Sonnet Essay: “Range-Finding”
Robert Frost is a well-known poet in America, expressing his philosophy through his works. Frost has strong opinions regarding major issues such as war and nature. He addresses these two themes in a poem entitled “Range-Finding”, written in 1916 during the time of World War One. Frost conveys his beliefs through this sonnet’s generic considerations as well as the form, meter, rhyme scheme, figures of speech, and structure. Through its generic considerations and various elements of prosody, “Range-Finding” depicts the character of war and its far-reaching effects on its surroundings, specifically nature.
Range-finding is a technique still used by the military today whereby attempts are made to fire large weapons accurately over long distances. It is a process of trial and error in which unintended areas are hit by test rounds. Eventually the various adjustments will hopefully result in an accurate shot which hits the intended target. Frost chooses such a title to call to the attention of his audience the fact that war is anything but perfect, involving many corrections and mistakes. The errors in war have serious consequences found even on the most minute levels of life.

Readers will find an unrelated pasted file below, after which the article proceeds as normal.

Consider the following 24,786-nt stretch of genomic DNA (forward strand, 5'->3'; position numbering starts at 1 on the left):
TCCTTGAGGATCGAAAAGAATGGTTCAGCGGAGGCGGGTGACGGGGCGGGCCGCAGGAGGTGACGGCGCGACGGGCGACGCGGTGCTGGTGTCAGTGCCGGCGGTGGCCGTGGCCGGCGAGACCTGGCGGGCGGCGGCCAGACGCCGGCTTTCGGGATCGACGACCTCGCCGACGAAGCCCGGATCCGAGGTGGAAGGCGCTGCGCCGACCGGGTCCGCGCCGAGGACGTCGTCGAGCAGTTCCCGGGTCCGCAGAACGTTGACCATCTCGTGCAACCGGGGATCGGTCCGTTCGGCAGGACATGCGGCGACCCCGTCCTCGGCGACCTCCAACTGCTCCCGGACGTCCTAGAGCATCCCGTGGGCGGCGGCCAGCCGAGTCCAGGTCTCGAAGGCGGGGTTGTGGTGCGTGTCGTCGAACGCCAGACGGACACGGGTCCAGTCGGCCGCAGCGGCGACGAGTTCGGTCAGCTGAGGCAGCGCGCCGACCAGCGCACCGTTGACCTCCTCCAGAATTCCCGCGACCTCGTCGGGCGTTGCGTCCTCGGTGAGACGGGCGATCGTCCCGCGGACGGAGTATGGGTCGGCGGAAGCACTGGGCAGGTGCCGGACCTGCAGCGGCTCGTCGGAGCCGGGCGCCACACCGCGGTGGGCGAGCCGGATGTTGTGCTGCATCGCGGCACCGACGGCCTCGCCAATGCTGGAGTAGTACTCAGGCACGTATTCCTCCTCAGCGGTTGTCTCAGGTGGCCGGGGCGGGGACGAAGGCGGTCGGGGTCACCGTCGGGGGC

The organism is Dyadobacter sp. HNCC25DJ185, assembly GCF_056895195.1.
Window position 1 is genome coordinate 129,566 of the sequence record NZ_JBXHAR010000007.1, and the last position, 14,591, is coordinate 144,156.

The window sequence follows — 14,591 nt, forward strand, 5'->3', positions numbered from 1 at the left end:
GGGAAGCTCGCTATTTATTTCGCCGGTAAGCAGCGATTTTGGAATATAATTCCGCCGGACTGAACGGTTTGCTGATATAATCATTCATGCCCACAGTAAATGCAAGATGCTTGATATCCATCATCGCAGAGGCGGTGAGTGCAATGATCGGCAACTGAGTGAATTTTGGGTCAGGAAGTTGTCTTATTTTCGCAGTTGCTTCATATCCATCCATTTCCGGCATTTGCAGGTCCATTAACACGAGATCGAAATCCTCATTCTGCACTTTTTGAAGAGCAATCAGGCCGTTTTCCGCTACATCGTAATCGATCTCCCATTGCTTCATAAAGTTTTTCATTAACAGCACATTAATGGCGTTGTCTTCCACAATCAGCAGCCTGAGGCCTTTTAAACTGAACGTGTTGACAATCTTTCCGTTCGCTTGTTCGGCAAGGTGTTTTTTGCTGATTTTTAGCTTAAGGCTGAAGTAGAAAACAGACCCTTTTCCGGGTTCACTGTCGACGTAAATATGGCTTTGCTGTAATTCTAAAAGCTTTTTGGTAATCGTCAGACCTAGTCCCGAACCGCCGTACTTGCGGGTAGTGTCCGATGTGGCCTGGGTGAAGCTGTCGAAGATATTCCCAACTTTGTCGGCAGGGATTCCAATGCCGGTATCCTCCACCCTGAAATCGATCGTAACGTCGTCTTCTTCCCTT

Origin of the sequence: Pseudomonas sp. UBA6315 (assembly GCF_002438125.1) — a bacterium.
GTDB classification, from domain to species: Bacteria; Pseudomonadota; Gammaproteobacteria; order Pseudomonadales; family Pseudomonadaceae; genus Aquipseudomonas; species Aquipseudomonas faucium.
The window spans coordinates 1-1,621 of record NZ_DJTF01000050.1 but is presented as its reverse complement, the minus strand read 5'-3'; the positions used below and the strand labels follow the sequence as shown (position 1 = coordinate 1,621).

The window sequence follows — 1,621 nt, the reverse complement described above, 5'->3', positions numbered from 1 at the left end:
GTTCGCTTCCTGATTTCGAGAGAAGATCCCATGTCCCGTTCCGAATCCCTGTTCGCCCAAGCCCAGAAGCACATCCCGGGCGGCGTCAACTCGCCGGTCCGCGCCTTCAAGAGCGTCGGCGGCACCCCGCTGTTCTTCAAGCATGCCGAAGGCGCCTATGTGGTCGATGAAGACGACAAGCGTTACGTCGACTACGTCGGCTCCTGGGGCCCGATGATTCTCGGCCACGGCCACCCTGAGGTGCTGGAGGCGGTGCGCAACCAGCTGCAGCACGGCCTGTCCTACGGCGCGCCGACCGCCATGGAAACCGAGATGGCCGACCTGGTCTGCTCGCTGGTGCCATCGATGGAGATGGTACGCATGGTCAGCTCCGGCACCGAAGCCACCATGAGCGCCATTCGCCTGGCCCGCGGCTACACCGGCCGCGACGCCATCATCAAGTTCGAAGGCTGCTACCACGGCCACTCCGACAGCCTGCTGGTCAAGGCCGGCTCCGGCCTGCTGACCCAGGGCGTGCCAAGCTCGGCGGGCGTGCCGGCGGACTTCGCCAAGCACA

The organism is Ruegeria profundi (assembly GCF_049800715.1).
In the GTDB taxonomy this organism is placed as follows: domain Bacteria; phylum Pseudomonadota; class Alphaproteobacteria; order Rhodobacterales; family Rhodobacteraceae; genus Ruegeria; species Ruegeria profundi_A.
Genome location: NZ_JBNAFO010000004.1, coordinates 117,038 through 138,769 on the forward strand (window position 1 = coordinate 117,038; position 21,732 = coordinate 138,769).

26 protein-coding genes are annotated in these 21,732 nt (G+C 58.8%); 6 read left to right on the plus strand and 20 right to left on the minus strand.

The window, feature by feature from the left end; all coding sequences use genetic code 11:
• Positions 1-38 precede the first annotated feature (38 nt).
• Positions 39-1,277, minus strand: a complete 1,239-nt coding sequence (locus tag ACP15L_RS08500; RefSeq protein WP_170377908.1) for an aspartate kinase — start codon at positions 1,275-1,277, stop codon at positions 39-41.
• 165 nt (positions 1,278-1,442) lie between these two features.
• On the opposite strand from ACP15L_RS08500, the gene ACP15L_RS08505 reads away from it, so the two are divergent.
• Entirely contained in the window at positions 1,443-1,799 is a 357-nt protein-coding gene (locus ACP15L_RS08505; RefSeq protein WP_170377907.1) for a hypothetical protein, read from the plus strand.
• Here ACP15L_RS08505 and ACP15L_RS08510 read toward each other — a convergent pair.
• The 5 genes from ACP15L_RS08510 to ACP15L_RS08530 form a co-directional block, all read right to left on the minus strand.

The "bare upland pasture"("Range", 9), otherwise known as "no man"tms land", is Frost"tms subtle way of communicating that man is not a part of nature. This deliberate insertion of predictable and tight rhymes enhances the absurdity of a war. Another method in which the meaning of the poem is conveyed is through its rhyme scheme and meter. The only results of a war are casualties and a period of chaos and confusion to many innocent victims. A second example of such a disturbance is the word "fluttering"("Range", 8). The second line describes how a bullet "cuts a flower beside a groundbird"tms nest"("Range", 2). It is the only place in the entire poem where a caesura is found and calls attention to spider"tms discovery and the reaction to it. The diction surrounding this action is revealing of how Frost perceives nature. In the first line of the poem the battle "rents"("Range", 1), or rips, a cobweb. The anticipation the reader has is that the poem will be relatively shallow and lighthearted. Frost anthropomorphizes the spider as it runs out to "greet"("Range", 13) the fly but, upon finding nothing, "sullenly"("Range", 14) withdraws. A spider does not greet flies nor does it feel a silent resentment after finding nothing in its web. The final and most compelling evidence of such a disruption is ""tmtwixt"("Range", 10). This poem is similar to that of children"tms rhymes in its structure, rhyme scheme, and meter, but contradicts itself by describing a violent battle. The expectations that come with such a form are not met as Frost describes man"tms intrusion into nature and the damage done from his meaningless violence.